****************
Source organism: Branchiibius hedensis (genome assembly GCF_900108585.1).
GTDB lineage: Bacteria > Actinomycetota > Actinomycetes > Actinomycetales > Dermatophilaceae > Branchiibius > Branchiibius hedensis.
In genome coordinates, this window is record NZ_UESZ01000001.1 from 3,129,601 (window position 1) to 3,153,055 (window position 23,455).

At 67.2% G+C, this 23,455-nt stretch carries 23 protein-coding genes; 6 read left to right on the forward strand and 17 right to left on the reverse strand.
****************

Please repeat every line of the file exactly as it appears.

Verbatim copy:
Source organism: Branchiibius hedensis (genome assembly GCF_900108585.1).
GTDB lineage: Bacteria > Actinomycetota > Actinomycetes > Actinomycetales > Dermatophilaceae > Branchiibius > Branchiibius hedensis.
In genome coordinates, this window is record NZ_UESZ01000001.1 from 3,129,601 (window position 1) to 3,153,055 (window position 23,455).

At 67.2% G+C, this 23,455-nt stretch carries 23 protein-coding genes; 6 read left to right on the forward strand and 17 right to left on the reverse strand.